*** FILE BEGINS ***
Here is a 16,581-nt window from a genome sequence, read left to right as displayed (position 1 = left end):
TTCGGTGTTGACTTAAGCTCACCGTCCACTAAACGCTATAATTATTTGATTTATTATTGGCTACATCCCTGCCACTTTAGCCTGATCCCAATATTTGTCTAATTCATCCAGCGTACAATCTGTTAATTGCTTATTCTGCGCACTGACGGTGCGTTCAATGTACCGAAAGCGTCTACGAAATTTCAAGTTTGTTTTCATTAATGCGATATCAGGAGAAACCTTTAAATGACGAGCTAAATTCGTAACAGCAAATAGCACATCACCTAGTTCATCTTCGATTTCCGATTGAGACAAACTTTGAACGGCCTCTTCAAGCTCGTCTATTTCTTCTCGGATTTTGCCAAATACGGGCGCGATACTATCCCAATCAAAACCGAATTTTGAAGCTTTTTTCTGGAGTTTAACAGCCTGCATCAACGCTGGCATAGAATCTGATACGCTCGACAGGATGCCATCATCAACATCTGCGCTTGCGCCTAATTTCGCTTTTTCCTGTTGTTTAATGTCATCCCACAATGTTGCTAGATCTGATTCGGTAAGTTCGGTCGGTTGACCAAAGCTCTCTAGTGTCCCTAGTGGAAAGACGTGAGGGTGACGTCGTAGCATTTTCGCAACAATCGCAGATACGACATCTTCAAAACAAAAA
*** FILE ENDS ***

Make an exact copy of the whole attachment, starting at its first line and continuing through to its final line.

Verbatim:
Here is a 16,581-nt window from a genome sequence, read left to right as displayed (position 1 = left end):
TTCGGTGTTGACTTAAGCTCACCGTCCACTAAACGCTATAATTATTTGATTTATTATTGGCTACATCCCTGCCACTTTAGCCTGATCCCAATATTTGTCTAATTCATCCAGCGTACAATCTGTTAATTGCTTATTCTGCGCACTGACGGTGCGTTCAATGTACCGAAAGCGTCTACGAAATTTCAAGTTTGTTTTCATTAATGCGATATCAGGAGAAACCTTTAAATGACGAGCTAAATTCGTAACAGCAAATAGCACATCACCTAGTTCATCTTCGATTTCCGATTGAGACAAACTTTGAACGGCCTCTTCAAGCTCGTCTATTTCTTCTCGGATTTTGCCAAATACGGGCGCGATACTATCCCAATCAAAACCGAATTTTGAAGCTTTTTTCTGGAGTTTAACAGCCTGCATCAACGCTGGCATAGAATCTGATACGCTCGACAGGATGCCATCATCAACATCTGCGCTTGCGCCTAATTTCGCTTTTTCCTGTTGTTTAATGTCATCCCACAATGTTGCTAGATCTGATTCGGTAAGTTCGGTCGGTTGACCAAAGCTCTCTAGTGTCCCTAGTGGAAAGACGTGAGGGTGACGTCGTAGCATTTTCGCAACAATCGCAGATACGACATCTTCAAAACAAAAA